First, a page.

3. The culture is probably not going to change anytime soon. Ask anyone who has been through a merger of two big companies, and they’ll probably tell you about some painful experiences.  Even when there’s a huge push to adapt people to a new culture, and there’s lots of buy-in, and all of the executives really want to make it happen…well, culture is strong.  People don’t change because you tell them to; in fact, if anything, they often resist just because they don’t like change, period, even when they know it needs to be done.  Earlier in my career, I thought part of my role in HR was to change the culture of the companies I worked for to be more like what I thought it should be.  I’m WAY over that.  You can’t really force another person to change, and you certainly can’t change a whole group of them without a great deal of work and a very long-term commitment.  If that’s what you’re hired to do, and you have support from all levels of the organization to do it—great.  Good luck.  That’s rare though, and in my experience, it’s best to choose employers whose culture is within the range of those in which you can be happy and productive.  That’s best for you AND the company.

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abdpbt May 11, 2009 at 5:30 pm

Good ideas. Sometimes a toxic environment for one person works well for another.

BTW, yes, I came here before you told me you did List Mondays. At ABDPBT, we are a full service website.

abdpbt’s last blog post..45 Abandoned Hallmark Holidaysli

Kerry Sandberg Scott May 11, 2009 at 7:06 pm

Holy crap, that IS full service. Excellent.

Ask a Manager May 11, 2009 at 7:51 pm

Hell yes. I actually think workplace culture can play at least as much of a role in whether or not someone is happy in their job as the job itself. You spend at least eight hours a day with your job — that’s a lot of time to spend in a place with a feel that just doesn’t mesh well with your preferences.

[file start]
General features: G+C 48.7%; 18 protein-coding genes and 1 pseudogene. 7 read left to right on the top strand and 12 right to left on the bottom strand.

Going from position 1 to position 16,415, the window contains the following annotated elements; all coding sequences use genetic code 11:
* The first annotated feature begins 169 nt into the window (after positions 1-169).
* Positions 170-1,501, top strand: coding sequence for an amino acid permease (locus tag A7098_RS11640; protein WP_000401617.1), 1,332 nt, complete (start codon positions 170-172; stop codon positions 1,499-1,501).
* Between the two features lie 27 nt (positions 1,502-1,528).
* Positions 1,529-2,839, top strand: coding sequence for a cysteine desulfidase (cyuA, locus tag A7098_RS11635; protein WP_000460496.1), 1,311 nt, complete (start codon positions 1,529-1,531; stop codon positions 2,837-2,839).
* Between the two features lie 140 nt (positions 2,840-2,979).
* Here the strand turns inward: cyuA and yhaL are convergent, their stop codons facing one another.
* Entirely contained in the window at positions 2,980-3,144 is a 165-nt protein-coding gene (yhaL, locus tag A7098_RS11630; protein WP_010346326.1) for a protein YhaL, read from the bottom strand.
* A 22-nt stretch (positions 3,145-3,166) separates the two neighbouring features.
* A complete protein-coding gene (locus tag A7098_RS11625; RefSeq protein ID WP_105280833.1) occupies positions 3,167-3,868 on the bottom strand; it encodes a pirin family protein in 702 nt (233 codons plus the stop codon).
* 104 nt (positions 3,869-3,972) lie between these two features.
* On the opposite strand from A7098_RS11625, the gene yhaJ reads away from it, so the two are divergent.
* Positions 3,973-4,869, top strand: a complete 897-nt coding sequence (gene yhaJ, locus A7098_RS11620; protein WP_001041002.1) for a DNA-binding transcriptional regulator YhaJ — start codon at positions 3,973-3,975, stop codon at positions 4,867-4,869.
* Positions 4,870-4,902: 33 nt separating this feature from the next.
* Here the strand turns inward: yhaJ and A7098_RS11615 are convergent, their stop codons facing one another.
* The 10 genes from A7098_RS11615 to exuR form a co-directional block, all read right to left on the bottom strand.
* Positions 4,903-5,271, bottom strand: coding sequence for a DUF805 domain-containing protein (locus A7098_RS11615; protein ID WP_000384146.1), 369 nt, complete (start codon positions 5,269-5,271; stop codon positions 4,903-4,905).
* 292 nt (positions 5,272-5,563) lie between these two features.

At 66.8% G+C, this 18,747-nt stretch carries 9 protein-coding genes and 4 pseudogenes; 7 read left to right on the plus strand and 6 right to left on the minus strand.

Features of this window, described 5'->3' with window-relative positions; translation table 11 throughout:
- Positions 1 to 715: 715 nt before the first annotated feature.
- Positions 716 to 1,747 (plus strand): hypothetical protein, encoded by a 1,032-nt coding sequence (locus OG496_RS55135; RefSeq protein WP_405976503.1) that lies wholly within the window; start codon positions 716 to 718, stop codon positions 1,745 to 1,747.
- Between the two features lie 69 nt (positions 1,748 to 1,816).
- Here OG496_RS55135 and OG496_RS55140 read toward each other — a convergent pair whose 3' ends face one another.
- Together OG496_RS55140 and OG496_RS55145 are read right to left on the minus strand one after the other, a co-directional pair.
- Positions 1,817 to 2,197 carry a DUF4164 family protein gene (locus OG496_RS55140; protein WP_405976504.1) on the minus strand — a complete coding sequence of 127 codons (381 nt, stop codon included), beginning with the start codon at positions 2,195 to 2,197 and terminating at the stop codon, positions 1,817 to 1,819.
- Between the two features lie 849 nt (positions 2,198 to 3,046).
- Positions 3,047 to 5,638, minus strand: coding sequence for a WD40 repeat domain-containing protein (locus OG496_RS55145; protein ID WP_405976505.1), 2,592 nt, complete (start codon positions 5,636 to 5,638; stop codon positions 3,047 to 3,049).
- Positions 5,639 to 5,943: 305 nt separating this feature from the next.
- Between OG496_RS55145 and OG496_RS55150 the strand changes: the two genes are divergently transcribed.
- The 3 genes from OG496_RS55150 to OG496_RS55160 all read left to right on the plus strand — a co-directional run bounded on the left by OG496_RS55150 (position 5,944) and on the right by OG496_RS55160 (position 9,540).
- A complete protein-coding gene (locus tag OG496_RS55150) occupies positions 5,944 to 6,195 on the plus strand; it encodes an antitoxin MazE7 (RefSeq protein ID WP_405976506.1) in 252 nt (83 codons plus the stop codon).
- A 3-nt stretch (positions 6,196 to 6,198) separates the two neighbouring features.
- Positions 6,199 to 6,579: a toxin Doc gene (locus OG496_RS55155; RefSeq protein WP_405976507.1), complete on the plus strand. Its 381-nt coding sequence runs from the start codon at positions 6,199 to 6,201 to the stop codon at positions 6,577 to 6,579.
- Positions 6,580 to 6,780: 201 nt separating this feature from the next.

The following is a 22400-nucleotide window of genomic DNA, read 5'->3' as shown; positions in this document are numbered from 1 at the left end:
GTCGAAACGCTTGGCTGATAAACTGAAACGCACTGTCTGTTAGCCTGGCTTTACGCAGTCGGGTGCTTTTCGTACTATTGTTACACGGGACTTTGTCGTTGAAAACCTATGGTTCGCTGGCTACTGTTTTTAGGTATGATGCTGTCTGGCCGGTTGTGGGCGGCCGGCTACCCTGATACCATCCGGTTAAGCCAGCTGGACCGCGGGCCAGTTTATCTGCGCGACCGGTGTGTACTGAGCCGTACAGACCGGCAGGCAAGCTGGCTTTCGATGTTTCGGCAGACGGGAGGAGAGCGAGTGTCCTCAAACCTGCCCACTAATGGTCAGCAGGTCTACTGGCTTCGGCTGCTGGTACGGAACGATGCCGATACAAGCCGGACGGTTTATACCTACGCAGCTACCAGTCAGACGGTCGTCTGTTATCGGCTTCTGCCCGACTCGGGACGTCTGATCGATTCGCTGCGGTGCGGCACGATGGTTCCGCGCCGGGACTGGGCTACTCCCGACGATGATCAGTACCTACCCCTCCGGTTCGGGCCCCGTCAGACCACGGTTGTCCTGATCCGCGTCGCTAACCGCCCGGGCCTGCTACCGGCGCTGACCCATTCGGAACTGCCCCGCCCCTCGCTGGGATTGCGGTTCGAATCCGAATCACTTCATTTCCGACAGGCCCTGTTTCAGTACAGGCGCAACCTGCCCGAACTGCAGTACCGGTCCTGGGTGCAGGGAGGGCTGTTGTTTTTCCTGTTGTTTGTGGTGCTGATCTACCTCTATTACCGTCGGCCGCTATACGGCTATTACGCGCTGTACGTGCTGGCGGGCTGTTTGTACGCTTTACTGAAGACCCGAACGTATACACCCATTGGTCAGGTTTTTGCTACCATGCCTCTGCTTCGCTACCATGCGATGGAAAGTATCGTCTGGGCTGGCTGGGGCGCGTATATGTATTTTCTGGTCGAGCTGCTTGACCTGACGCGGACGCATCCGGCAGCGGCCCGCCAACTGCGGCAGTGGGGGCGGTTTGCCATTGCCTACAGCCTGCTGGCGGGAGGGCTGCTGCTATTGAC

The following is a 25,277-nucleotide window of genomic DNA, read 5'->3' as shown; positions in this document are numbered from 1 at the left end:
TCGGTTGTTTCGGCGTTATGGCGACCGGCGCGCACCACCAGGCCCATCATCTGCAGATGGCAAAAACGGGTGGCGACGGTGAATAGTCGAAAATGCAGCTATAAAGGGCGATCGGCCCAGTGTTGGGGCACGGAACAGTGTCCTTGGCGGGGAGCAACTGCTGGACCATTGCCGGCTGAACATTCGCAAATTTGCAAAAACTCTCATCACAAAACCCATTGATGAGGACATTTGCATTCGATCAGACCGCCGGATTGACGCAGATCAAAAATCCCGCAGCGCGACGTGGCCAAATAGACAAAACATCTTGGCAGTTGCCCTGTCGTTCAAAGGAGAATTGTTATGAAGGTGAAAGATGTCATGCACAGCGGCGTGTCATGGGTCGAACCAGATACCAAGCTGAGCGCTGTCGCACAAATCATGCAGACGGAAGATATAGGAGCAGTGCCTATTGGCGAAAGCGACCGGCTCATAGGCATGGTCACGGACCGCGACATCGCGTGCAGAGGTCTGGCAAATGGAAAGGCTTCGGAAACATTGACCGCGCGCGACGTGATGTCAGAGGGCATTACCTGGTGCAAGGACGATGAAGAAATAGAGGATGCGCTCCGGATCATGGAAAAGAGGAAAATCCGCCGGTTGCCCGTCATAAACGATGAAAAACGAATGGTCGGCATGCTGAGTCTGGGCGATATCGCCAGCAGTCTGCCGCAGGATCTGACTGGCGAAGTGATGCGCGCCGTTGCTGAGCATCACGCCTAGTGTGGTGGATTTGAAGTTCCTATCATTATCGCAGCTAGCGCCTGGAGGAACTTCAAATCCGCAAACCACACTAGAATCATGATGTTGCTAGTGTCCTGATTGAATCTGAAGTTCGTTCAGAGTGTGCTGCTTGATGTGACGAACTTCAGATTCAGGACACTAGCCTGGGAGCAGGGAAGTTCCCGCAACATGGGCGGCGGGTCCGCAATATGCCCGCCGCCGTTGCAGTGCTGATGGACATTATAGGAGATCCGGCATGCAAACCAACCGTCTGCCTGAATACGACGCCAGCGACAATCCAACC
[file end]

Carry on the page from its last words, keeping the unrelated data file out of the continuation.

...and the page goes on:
Ask a Manager’s last blog post..should extra duties equal more pay?

HRPufnstuf May 12, 2009 at 8:55 am

This is a really timely post. When the economy is bad, people will take jobs without properly evaluating the culture, and it can be a train wreck. My first job out of college, I took without evaluationg the culture and is was not good. I remember during one weekly office meeting the boss explaining that the world was only 4 thousand years old, fossils were fake, and anyone that wanted to argue the point would be fired. That was enough for me!

Kerry Sandberg Scott May 12, 2009 at 8:58 am

Puf—I worked for that same guy. Small world.

I understand why people are making choices like that now. I mean, you have to eat. You have to feed your family. This advice assumes that you already have food in the fridge, the heat bill is paid, and your mortgage payments are up-to-date. Then you can think about whether you will be happy in the job…but I know there are folks out there who just don’t have the luxury of sweating this stuff right now.

Apolinaras "Apollo" Sinkevicius | LeanStartups.com May 12, 2009 at 12:57 pm

I have worked in some of the most diverse startups/companies. One I remember very fondly was started by two gents who could not have been any more different, one was hard core Catholic and the other one was sworn atheist (that is just scratching the surface of their difference). BUT we also looked like the UN, since we probably had employees from every continent, every religion, single & married, kids and 4+ kids, and etc. etc. It was the best place I have ever worked for! Why did it work? Culture culture culture! We did not need a single HR person in a 120+ person company, we left the paper pushing to software. We had two in-house recruiters who had phenomenal nose for talent and cultural fit. BTW, they are still with the company and I heard they are still growing even in this downturn.